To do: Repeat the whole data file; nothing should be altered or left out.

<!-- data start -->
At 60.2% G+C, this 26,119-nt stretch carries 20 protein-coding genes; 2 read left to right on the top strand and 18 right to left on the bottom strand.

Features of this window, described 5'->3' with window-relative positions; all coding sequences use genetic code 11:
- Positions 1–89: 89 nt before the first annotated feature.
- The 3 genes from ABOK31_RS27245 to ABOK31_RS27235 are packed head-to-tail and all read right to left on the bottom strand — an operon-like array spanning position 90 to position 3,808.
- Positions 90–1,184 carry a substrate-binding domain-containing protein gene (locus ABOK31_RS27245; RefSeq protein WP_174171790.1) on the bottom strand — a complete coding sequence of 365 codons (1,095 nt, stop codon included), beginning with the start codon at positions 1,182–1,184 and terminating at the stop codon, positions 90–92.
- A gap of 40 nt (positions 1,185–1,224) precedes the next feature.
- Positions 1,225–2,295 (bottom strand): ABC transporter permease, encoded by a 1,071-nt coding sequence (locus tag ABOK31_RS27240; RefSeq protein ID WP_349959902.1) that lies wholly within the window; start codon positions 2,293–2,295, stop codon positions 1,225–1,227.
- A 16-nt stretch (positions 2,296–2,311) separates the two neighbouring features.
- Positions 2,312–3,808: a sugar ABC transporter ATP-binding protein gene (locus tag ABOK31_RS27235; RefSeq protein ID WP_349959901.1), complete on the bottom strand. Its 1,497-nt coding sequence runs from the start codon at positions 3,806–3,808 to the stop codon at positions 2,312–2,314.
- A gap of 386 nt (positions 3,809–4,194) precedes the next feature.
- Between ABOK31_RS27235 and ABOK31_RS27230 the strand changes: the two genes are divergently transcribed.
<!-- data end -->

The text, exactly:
At 60.2% G+C, this 26,119-nt stretch carries 20 protein-coding genes; 2 read left to right on the top strand and 18 right to left on the bottom strand.

Features of this window, described 5'->3' with window-relative positions; all coding sequences use genetic code 11:
- Positions 1–89: 89 nt before the first annotated feature.
- The 3 genes from ABOK31_RS27245 to ABOK31_RS27235 are packed head-to-tail and all read right to left on the bottom strand — an operon-like array spanning position 90 to position 3,808.
- Positions 90–1,184 carry a substrate-binding domain-containing protein gene (locus ABOK31_RS27245; RefSeq protein WP_174171790.1) on the bottom strand — a complete coding sequence of 365 codons (1,095 nt, stop codon included), beginning with the start codon at positions 1,182–1,184 and terminating at the stop codon, positions 90–92.
- A gap of 40 nt (positions 1,185–1,224) precedes the next feature.
- Positions 1,225–2,295 (bottom strand): ABC transporter permease, encoded by a 1,071-nt coding sequence (locus tag ABOK31_RS27240; RefSeq protein ID WP_349959902.1) that lies wholly within the window; start codon positions 2,293–2,295, stop codon positions 1,225–1,227.
- A 16-nt stretch (positions 2,296–2,311) separates the two neighbouring features.
- Positions 2,312–3,808: a sugar ABC transporter ATP-binding protein gene (locus tag ABOK31_RS27235; RefSeq protein ID WP_349959901.1), complete on the bottom strand. Its 1,497-nt coding sequence runs from the start codon at positions 3,806–3,808 to the stop codon at positions 2,312–2,314.
- A gap of 386 nt (positions 3,809–4,194) precedes the next feature.
- Between ABOK31_RS27235 and ABOK31_RS27230 the strand changes: the two genes are divergently transcribed.